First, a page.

I recently did an interview with the wonderful Barbara Gruener– counselor and character coach. She raised some interesting questions that I think are worthy of further elaboration.
Do I intentionally weave values or virtues into my work?
Often parents or teachers will tell me that they love the fact that my stories have such “great messages.” I know they mean this as a compliment, and so I ever so gently explain that I actually do not set out to do that when I write. Rather, I think of myself as pointing to some truth, some beauty, some little slice of this world that has amazed me, delighted me, or simply made me marvel at the universe, and then I set out to share that whiff of wonder with my readers.
That marvelous storyteller, John Shea, maintained that one tells a story, “not to educate or indoctrinate, but to illuminate, to enchant the readers into the world of the story, in the hope that when they emerge from the story, they do so, with an enhanced view of the possibilities of their lives.” What a lovely description of….HOPE. Indeed the best stories do give us a healthy dollop of hope – they “enlarge” our vision of the world – as all “passions” should do.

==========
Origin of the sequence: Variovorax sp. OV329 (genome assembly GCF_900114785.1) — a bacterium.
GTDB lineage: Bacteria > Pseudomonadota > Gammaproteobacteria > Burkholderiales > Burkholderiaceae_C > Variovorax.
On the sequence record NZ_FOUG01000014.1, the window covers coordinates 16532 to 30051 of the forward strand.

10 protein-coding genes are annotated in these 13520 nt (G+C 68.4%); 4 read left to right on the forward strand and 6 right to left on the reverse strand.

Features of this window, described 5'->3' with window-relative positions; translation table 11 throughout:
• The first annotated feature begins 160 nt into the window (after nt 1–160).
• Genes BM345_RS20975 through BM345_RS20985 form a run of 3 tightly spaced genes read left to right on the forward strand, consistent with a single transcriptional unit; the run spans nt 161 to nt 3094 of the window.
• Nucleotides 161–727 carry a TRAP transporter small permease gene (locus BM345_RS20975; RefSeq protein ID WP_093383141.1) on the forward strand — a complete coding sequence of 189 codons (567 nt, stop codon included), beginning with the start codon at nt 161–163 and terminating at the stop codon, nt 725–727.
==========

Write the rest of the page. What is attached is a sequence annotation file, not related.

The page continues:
So, although I do not intentionally set out to “weave a value or a virtue” into my stories, a little part of who I am seeps into every story I write. And, as I tell children in schools, a fancy way of saying that is – “the color of your thought dyes your soul.” Marcus Aurelius. And so, the color of my soul dyes every story I write…..all the loves and longings, sorrows and sadnesses, hopes and dreams that made me who I am today, do spill out into my writing. After all, how could that not be so? Writing (good writing) does not just come from the head, but also from the heart and soul, and therefore, it must follow that who we are will be quite evident in the stories we choose to tell and write.
Check out the full interview HERE